We are all familiar with the aroma of the cilantro (dhania), also called coriander. Sanskrit texts have mentioned the herb and it has been familiar as an important culinary and medicinal plant since early times. In the Bible, coriander is compared with manna. The Chinese associated it with immortality.
The cilantro plant is an annual herb with fine foliage. The leaves are finely divided into very narrow, lacy segments while the lower leaves are round and lobed. Flowers are small pink, pale blue, or white, borne in compound umbels. Small, round, ribbed seeds, which follow the flowers, have a sweet, spicy aroma with a peppery overtone and a mildly burning taste with just a hint of orange peel. The aroma and taste of the mature dried seeds are quite different to that of the leaves.
All over the world cilantro is used to garnish the yummy plates of various dishes. South Indian foods, especially the chutneys and rasam (soup), are insipid without coriander. The traditional kashayam (decoction) given by our grannies for cough cold and digestive disturbance invariably had cilantro as a main ingredient. Coriander seeds are known to have antibacterial properties and have been used in traditional medicine to relieve anxiety and insomnia. Dhania powder also helps to clear the body of lead, mercury, and aluminum. Dhania powder is also used as a flavoring agent in a number of pharmaceutical preparations, especially the digestive medicines.
India is a major coriander powder producing country, where Gujarat, Rajasthan, Andhra Pradesh, Tamilnadu, and Madhya Pradesh are main production areas. Globally Canada, Morocco, Pakistan, Bulgaria, and Romania are the major coriander producing countries.
Recent research studies on animals have confirmed healing effects like control of blood sugar, cholesterol and free radical production. When coriander was supplemented to the diet of diabetic mice, it helped stimulate their secretion of insulin and lowered their blood sugar. When given to rats, coriander reduced the amount of damaged fats in their cell membranes. And when given to rats fed a high-fat, high-cholesterol diet, coriander lowered levels of total and LDL that is the “bad” cholesterol, while actually increasing levels of HDL the “good” cholesterol.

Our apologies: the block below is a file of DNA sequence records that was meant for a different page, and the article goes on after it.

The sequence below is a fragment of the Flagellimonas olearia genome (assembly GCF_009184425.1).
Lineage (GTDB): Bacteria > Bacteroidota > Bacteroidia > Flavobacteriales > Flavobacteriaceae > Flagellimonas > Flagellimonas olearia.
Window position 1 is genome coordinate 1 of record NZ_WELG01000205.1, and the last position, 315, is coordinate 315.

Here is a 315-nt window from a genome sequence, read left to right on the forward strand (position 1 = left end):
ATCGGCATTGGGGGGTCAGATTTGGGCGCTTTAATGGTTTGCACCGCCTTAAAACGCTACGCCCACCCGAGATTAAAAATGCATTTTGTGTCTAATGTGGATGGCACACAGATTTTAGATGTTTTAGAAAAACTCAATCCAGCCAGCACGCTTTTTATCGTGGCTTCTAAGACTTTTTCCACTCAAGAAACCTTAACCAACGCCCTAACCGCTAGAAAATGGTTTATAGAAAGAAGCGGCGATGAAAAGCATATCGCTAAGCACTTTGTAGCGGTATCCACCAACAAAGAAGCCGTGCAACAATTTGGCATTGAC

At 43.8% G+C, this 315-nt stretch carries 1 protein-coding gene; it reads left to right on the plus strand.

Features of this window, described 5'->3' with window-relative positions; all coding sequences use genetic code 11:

Research also suggests that the volatile oils found in the leaves of cilantro may have antimicrobial properties. An antibacterial compound that may prove to be a safe, natural means of fighting salmonella, a frequent and sometimes deadly cause of food borne illness, suggests a study published in the June 2004 issue of the Journal of Agriculture and Food Chemistry.
Coolant: Juice of coriander mixed with mishri (sugar candy) is a super coolant for people in tropical countries in hot days.
Throat pain: Few seeds of coriander and few seeds of pepper chewed frequently will alleviate throat pain.
Eye infection: For relief from the agony of conjunctivitis, the cooled decoction of coriander powder can be use as an eye wash.
Digestive: Soak one teaspoon of dhania seeds and one teaspoon of desiccated and powdered amla seeds overnight, add honey and consume at early morning or empty stomach in the event of headache and stomachache. This will also increase appetite.
Body odor: To limit body odor, add 3 grams of dhania powder and 5 grams of amla powder to a glass of water and drink two to three times a day.
Acidity: For two parts of dhania powder add one part of mishri and store in an air-tight container in a dry place. A spoon of this powder taken two times daily will relieve you of constipation and acidity.
Menstrual problems: Crush cilantro leaves and extract juice. Mix 10 to 15 ml of juice with a little kapur (camphor). Take two to three times a day to stop excess bleeding during the menstrual cycle.
Joint pain: Mix powders of methi seeds (fenugreek) and ajwan with coriander seed powder in equal quantity. This will ease the pain in osteoarthritis.
Cough: 50 grams of ground coriander seed mixed with 100 grams of honey is an excellent cough suppressant.
High-blood pressure: Soak one tablespoon of coarsely ground coriander seeds in a cup of filtered water overnight. Filter out the seeds the next morning. To this add a spoonful of mishri powder and drink it early in the morning.
Morning sickness: To a glass of rice-washed water, add a spoon full coriander seed powder mixed with equal candy sugar powder. This has to be taken early in the morning.
Urinary infection: Soak coarse coriander powder in boiled and cooled water overnight. Filter before drinking in the morning.
Halitosis (bad breath): Chew a few coriander seeds whenever necessary to drive away bad breath.
Suchetha Sarathy is chief Ayurveda physician at a hospital in Mysore, India. She can be contacted at ayursuchi(at)gmail.com.